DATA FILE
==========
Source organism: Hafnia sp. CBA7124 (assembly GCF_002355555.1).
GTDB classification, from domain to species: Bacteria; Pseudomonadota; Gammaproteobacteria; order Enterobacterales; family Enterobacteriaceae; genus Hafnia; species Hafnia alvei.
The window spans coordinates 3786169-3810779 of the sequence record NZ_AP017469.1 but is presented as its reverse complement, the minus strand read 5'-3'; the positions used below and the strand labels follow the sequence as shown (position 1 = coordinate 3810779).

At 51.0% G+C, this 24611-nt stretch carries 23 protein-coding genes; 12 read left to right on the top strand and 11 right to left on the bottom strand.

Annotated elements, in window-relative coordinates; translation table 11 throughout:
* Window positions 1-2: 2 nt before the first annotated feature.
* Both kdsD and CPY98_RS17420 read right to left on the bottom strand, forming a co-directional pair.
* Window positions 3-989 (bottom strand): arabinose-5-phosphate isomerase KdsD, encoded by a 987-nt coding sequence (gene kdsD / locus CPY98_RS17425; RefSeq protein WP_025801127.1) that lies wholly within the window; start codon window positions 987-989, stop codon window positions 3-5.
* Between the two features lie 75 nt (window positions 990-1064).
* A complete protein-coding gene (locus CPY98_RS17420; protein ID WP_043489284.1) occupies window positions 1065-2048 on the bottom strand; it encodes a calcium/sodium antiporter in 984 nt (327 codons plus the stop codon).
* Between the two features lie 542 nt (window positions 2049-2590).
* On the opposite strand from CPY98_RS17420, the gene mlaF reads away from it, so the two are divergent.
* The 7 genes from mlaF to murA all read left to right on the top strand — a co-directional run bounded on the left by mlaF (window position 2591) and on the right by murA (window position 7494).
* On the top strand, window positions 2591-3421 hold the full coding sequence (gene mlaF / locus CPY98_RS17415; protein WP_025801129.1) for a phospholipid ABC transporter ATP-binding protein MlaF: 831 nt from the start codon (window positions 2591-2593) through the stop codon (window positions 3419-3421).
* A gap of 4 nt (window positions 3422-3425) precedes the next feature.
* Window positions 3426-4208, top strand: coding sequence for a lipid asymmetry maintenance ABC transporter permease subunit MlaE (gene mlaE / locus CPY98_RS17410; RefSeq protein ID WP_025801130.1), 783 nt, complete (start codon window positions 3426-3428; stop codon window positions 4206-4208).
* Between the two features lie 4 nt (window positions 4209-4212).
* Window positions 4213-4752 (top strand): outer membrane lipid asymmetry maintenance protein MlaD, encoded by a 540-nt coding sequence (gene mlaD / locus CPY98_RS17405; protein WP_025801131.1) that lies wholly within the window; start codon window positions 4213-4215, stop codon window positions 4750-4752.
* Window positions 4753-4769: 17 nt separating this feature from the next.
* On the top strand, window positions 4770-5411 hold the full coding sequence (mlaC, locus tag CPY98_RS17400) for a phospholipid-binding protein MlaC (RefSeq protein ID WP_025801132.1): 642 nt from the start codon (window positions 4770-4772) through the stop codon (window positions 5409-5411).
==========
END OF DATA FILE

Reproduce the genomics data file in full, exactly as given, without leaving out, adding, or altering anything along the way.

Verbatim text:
Source organism: Hafnia sp. CBA7124 (assembly GCF_002355555.1).
GTDB classification, from domain to species: Bacteria; Pseudomonadota; Gammaproteobacteria; order Enterobacterales; family Enterobacteriaceae; genus Hafnia; species Hafnia alvei.
The window spans coordinates 3786169-3810779 of the sequence record NZ_AP017469.1 but is presented as its reverse complement, the minus strand read 5'-3'; the positions used below and the strand labels follow the sequence as shown (position 1 = coordinate 3810779).

At 51.0% G+C, this 24611-nt stretch carries 23 protein-coding genes; 12 read left to right on the top strand and 11 right to left on the bottom strand.

Annotated elements, in window-relative coordinates; translation table 11 throughout:
* Window positions 1-2: 2 nt before the first annotated feature.
* Both kdsD and CPY98_RS17420 read right to left on the bottom strand, forming a co-directional pair.
* Window positions 3-989 (bottom strand): arabinose-5-phosphate isomerase KdsD, encoded by a 987-nt coding sequence (gene kdsD / locus CPY98_RS17425; RefSeq protein WP_025801127.1) that lies wholly within the window; start codon window positions 987-989, stop codon window positions 3-5.
* Between the two features lie 75 nt (window positions 990-1064).
* A complete protein-coding gene (locus CPY98_RS17420; protein ID WP_043489284.1) occupies window positions 1065-2048 on the bottom strand; it encodes a calcium/sodium antiporter in 984 nt (327 codons plus the stop codon).
* Between the two features lie 542 nt (window positions 2049-2590).
* On the opposite strand from CPY98_RS17420, the gene mlaF reads away from it, so the two are divergent.
* The 7 genes from mlaF to murA all read left to right on the top strand — a co-directional run bounded on the left by mlaF (window position 2591) and on the right by murA (window position 7494).
* On the top strand, window positions 2591-3421 hold the full coding sequence (gene mlaF / locus CPY98_RS17415; protein WP_025801129.1) for a phospholipid ABC transporter ATP-binding protein MlaF: 831 nt from the start codon (window positions 2591-2593) through the stop codon (window positions 3419-3421).
* A gap of 4 nt (window positions 3422-3425) precedes the next feature.
* Window positions 3426-4208, top strand: coding sequence for a lipid asymmetry maintenance ABC transporter permease subunit MlaE (gene mlaE / locus CPY98_RS17410; RefSeq protein ID WP_025801130.1), 783 nt, complete (start codon window positions 3426-3428; stop codon window positions 4206-4208).
* Between the two features lie 4 nt (window positions 4209-4212).
* Window positions 4213-4752 (top strand): outer membrane lipid asymmetry maintenance protein MlaD, encoded by a 540-nt coding sequence (gene mlaD / locus CPY98_RS17405; protein WP_025801131.1) that lies wholly within the window; start codon window positions 4213-4215, stop codon window positions 4750-4752.
* Window positions 4753-4769: 17 nt separating this feature from the next.
* On the top strand, window positions 4770-5411 hold the full coding sequence (mlaC, locus tag CPY98_RS17400) for a phospholipid-binding protein MlaC (RefSeq protein ID WP_025801132.1): 642 nt from the start codon (window positions 4770-4772) through the stop codon (window positions 5409-5411).